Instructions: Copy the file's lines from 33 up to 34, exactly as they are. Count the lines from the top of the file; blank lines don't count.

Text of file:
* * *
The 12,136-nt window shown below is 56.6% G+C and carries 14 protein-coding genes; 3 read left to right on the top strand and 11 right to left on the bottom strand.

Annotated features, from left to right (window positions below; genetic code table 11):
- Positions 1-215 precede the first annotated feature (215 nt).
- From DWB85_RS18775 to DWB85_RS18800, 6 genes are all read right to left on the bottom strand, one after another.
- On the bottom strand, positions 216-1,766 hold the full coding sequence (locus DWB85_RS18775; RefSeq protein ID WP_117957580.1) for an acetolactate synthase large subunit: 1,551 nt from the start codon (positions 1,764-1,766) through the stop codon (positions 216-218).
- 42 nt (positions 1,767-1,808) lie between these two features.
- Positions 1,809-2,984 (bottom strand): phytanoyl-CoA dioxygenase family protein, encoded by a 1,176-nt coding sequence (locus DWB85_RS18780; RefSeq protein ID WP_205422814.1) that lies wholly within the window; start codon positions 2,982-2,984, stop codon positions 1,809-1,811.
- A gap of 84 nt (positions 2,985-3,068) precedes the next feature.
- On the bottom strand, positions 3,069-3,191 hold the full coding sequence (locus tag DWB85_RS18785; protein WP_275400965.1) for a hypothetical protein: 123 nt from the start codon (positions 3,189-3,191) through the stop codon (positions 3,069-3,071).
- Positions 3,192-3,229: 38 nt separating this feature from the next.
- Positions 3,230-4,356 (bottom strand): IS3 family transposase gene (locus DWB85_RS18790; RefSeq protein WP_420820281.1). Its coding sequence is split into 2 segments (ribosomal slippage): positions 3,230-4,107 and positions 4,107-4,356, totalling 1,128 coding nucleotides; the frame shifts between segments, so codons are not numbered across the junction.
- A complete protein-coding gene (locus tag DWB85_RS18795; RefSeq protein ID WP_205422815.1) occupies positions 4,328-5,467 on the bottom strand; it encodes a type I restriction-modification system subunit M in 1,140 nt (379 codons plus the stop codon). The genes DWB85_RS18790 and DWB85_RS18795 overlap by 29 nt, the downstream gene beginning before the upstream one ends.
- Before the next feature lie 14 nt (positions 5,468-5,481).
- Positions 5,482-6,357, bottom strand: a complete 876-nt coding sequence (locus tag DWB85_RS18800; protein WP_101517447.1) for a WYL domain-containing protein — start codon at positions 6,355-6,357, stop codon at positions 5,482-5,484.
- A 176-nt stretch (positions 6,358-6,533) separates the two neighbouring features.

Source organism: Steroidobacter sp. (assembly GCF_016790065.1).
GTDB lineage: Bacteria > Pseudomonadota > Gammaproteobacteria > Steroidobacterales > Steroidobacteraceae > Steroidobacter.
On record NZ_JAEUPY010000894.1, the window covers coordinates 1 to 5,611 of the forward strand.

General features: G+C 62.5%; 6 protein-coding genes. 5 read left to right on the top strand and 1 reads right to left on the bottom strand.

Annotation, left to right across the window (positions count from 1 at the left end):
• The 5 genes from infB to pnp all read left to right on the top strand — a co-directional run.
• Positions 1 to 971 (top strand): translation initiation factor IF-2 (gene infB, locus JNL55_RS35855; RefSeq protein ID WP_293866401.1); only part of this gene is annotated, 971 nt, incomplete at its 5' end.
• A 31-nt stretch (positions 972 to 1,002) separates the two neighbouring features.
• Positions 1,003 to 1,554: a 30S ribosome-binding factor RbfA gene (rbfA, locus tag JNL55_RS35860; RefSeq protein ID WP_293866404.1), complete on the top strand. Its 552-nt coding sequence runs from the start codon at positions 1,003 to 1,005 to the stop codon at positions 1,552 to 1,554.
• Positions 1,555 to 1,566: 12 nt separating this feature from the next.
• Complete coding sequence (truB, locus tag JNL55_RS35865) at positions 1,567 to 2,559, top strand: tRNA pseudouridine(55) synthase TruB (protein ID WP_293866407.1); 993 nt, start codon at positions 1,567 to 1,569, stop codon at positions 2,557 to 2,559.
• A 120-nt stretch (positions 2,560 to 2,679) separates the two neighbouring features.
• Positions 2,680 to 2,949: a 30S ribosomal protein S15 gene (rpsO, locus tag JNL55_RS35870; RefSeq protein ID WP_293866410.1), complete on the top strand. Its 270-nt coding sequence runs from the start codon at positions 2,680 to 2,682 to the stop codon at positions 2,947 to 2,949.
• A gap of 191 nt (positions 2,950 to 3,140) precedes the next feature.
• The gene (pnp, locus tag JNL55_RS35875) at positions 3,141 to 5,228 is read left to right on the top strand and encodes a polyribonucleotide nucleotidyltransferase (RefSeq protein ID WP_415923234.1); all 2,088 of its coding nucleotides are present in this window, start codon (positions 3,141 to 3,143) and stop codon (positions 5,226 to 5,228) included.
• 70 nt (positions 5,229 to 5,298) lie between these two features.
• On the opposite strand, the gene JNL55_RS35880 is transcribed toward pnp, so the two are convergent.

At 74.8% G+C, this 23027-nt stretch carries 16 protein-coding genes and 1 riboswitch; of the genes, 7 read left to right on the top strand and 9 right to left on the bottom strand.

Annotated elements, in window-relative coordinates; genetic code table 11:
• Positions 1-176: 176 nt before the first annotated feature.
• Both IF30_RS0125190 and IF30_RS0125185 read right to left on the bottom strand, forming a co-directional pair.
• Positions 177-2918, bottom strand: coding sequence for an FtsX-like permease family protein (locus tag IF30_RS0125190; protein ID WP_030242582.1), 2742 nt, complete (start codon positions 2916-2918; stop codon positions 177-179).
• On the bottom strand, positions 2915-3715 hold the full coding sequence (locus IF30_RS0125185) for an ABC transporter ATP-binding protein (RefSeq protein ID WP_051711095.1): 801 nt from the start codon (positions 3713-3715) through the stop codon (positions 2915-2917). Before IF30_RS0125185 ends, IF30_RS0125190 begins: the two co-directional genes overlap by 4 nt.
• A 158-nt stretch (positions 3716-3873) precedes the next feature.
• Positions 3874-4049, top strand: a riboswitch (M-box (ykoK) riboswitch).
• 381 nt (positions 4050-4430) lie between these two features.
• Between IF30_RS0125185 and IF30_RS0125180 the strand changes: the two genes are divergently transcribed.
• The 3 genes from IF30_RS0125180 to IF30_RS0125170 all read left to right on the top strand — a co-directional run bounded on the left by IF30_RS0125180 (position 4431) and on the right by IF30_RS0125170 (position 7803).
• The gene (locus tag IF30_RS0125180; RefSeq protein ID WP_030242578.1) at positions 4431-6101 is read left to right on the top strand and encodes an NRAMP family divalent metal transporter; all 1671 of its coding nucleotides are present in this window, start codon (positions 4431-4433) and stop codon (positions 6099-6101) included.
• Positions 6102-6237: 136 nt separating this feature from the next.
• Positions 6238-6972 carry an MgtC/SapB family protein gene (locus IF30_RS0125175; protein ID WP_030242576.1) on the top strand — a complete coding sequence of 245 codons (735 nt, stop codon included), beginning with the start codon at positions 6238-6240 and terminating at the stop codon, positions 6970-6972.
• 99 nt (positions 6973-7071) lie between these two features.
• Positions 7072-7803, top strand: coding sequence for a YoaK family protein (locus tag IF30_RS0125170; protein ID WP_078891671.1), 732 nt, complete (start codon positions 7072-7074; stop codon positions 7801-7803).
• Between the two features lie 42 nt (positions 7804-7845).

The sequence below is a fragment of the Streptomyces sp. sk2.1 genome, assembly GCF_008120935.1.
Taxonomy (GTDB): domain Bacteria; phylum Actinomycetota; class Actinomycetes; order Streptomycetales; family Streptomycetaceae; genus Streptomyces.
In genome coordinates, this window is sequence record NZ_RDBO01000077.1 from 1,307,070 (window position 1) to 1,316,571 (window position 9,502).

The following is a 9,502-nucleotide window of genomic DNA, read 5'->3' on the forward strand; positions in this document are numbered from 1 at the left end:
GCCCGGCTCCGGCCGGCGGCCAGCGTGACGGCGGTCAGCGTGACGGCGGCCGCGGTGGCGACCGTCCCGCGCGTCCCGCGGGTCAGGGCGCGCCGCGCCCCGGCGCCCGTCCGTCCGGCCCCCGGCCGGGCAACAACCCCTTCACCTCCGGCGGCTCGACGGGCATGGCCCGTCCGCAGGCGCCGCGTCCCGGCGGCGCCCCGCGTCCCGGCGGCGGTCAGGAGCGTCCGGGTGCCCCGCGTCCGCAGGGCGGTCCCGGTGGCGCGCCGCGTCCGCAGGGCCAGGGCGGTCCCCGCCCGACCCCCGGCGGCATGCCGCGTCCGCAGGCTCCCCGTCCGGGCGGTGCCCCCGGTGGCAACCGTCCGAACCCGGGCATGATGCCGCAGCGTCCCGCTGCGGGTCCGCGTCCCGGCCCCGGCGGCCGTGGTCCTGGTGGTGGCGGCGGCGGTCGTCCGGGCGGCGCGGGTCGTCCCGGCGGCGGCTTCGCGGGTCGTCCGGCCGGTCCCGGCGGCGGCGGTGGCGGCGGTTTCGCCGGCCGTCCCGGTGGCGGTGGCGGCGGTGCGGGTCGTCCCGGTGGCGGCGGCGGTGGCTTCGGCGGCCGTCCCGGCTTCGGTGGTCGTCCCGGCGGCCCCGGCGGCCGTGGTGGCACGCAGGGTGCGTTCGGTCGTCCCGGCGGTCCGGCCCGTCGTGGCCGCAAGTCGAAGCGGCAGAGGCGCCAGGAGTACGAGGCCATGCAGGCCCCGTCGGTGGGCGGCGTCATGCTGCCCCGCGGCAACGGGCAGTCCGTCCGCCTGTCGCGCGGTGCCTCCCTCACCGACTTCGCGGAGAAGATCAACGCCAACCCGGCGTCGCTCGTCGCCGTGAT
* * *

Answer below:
At 74.8% G+C, this 23027-nt stretch carries 16 protein-coding genes and 1 riboswitch; of the genes, 7 read left to right on the top strand and 9 right to left on the bottom strand.

Annotated elements, in window-relative coordinates; genetic code table 11: